Community service should be compulsory for freshman class

Everyone on campus is aware of the Puget Sound bubble: the mentality that makes it so easy to spend four year here and not get involved in anything not directly related to campus. The best way to break from our insular mindset would be to establish a community service requirement for freshmen.

Perspectives provides a sampling of Tacoma during orientation, but does not provide a structure for continuous involvement in the Tacoma area. One function of such a structure would be to show students that community service is not difficult to work into one’s busy schedule.

The University of Puget Sound has a long-standing tradition of community service already. The Community Involvement and Action Center (CIAC) estimates that about 75 percent of students do some kind of service in a given year. A freshman year service requirement would have a number of benefits, including introducing the bus system to those without a car, highlighting parts of Tacoma that are in need and helping more freshmen discover their passion for service.

Of course there will be those students that will strive to fulfill the requirement and then fail to further pursue future service activities, but they are not the target beneficiaries of such a policy. Students that have an innate interest in community service and the drive to pursue community service throughout their time at college would benefit most from the requirement.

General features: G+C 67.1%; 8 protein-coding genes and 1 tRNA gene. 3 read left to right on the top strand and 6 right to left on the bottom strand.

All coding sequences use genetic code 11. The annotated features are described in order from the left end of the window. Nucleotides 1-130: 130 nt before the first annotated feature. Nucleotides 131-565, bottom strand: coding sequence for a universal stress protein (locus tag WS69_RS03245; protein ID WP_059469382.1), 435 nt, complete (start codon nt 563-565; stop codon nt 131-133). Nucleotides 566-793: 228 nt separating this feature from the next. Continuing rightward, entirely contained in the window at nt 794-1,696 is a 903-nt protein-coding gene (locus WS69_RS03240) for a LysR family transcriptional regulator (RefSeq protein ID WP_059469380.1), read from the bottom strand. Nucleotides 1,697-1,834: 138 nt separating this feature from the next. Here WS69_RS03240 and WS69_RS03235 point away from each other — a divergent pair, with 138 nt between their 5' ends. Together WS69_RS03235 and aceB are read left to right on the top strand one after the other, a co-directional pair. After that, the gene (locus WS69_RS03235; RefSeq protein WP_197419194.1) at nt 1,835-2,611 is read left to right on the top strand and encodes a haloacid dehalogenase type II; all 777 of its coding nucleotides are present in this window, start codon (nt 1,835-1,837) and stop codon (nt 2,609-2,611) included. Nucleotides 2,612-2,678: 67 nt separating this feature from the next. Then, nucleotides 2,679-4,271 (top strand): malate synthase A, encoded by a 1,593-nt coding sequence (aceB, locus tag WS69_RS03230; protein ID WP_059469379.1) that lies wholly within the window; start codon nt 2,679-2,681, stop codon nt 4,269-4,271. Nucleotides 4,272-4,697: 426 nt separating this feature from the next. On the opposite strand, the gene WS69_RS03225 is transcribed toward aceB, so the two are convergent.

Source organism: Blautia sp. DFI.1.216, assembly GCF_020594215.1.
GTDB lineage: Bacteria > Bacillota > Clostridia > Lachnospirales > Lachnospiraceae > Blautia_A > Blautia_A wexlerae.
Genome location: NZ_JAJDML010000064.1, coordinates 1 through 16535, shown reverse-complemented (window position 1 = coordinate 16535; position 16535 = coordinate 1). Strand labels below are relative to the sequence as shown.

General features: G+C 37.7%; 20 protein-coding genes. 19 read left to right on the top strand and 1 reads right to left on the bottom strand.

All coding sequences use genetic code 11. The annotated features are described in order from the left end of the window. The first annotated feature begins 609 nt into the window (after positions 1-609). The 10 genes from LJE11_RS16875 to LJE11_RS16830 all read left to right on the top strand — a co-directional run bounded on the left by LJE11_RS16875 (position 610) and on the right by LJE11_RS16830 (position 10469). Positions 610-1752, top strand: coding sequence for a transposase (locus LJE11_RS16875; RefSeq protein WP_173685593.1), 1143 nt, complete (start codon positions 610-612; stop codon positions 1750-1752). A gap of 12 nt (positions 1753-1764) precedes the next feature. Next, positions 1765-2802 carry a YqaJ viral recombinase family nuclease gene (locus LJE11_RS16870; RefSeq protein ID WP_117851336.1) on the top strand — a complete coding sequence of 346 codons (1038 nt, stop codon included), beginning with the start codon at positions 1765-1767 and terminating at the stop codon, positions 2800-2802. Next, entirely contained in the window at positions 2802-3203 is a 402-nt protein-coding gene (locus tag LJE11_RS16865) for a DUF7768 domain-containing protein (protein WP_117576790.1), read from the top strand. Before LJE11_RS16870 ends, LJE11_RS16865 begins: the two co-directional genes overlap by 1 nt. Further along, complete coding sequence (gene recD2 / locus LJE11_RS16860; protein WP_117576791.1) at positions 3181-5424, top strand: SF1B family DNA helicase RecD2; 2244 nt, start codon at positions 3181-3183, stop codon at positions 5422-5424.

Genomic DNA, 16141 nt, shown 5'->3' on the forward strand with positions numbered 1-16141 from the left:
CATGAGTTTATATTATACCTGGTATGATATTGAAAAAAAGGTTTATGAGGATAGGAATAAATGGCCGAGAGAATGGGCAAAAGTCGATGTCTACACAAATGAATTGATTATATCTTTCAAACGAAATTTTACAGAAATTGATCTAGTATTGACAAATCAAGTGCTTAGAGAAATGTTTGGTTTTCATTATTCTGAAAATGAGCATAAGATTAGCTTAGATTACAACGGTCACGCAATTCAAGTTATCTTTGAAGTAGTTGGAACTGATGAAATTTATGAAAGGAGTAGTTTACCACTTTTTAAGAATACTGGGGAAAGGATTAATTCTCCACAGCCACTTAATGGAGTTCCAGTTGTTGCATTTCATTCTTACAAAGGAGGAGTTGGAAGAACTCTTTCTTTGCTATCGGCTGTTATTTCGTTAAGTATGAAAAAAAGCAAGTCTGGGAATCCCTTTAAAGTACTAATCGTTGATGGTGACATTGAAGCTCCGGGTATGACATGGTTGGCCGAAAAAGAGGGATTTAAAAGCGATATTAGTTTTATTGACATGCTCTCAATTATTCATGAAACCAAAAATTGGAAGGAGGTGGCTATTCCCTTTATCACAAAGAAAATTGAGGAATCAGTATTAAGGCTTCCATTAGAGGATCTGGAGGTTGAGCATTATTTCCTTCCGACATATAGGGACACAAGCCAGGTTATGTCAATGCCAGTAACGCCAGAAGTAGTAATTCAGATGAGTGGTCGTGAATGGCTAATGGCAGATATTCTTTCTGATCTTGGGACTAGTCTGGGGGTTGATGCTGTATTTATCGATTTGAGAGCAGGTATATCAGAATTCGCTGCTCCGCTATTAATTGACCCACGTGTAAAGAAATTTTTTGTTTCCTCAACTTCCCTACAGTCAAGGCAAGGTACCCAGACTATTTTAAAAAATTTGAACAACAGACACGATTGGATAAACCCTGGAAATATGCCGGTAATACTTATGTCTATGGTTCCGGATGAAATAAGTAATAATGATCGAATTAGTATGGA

Currently, there are some professors who include community involvement in their curriculum. This is another great way to get students off campus and into the larger Tacoma community, but it cannot be a required facet of each class due to the prohibitory costs of such an endeavor. Academic advisors would be best suited to monitor the policy, as they could regulate student adherence as part of their other advising responsibilities.

Jack Pearce-Droge, the director of CIAC, disagrees with the idea. “I don’t know if a requirement would be necessary,” she said, adding, “students come here wanting to be involved.”

Pearce-Droge explained that in previous years, the campus was a part of an organization called the Campus Compact, in which there was a set structure for student volunteering. After a while, however, the membership fees became too expensive and the University withdrew from the organization’s ranks.

However, a membership to a group like the Campus Compact is not the only way to invigorate Logger involvement in service projects. In fact, our own campus organizations like Community Involvement and Action Center (CIAC) and the office of Spirituality, Service & Social Justice (SSSJ) have hundreds of ways for students to get involved. There are also clubs like the Circle K group who have weekly service outings in the greater Tacoma region.

Our school has an abundance of service opportunities, and sometimes the only thing people need is a little encouragement to get involved. A new policy would could not only help Univeristy of Puget Sound students discorver their passion for service but also may change the lives of people in host city.

Puget Sound students have great potential to do a great deal of good in this community. The freshman class alone has 625 students. If the service requirement for the year was 10 hours, that would guarantee 6,250 hours of service in the Tacoma area.

Students here have the ability to affect monumental amounts of change in our community, and a freshman year requirement would be the perfect way to kick start that potential.